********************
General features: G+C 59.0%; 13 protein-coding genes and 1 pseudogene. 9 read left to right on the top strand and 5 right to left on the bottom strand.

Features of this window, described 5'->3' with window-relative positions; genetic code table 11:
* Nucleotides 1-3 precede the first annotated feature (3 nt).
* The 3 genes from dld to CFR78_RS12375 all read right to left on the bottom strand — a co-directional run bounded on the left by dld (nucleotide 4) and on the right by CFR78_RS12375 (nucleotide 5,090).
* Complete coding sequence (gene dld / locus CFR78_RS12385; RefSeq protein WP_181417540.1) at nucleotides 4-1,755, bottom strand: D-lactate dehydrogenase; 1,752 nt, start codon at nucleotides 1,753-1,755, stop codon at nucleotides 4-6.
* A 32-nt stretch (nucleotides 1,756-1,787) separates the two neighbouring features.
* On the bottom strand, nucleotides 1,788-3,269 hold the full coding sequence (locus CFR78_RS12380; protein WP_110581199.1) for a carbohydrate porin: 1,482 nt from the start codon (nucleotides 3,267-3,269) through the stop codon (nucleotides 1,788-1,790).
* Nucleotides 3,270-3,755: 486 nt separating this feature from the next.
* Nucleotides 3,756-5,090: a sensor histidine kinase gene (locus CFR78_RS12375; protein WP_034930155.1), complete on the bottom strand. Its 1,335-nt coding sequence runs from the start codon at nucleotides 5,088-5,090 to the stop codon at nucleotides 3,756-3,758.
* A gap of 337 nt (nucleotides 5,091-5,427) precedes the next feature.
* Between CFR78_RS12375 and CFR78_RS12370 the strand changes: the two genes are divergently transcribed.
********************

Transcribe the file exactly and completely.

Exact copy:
General features: G+C 59.0%; 13 protein-coding genes and 1 pseudogene. 9 read left to right on the top strand and 5 right to left on the bottom strand.

Features of this window, described 5'->3' with window-relative positions; genetic code table 11:
* Nucleotides 1-3 precede the first annotated feature (3 nt).
* The 3 genes from dld to CFR78_RS12375 all read right to left on the bottom strand — a co-directional run bounded on the left by dld (nucleotide 4) and on the right by CFR78_RS12375 (nucleotide 5,090).
* Complete coding sequence (gene dld / locus CFR78_RS12385; RefSeq protein WP_181417540.1) at nucleotides 4-1,755, bottom strand: D-lactate dehydrogenase; 1,752 nt, start codon at nucleotides 1,753-1,755, stop codon at nucleotides 4-6.
* A 32-nt stretch (nucleotides 1,756-1,787) separates the two neighbouring features.
* On the bottom strand, nucleotides 1,788-3,269 hold the full coding sequence (locus CFR78_RS12380; protein WP_110581199.1) for a carbohydrate porin: 1,482 nt from the start codon (nucleotides 3,267-3,269) through the stop codon (nucleotides 1,788-1,790).
* Nucleotides 3,270-3,755: 486 nt separating this feature from the next.
* Nucleotides 3,756-5,090: a sensor histidine kinase gene (locus CFR78_RS12375; protein WP_034930155.1), complete on the bottom strand. Its 1,335-nt coding sequence runs from the start codon at nucleotides 5,088-5,090 to the stop codon at nucleotides 3,756-3,758.
* A gap of 337 nt (nucleotides 5,091-5,427) precedes the next feature.
* Between CFR78_RS12375 and CFR78_RS12370 the strand changes: the two genes are divergently transcribed.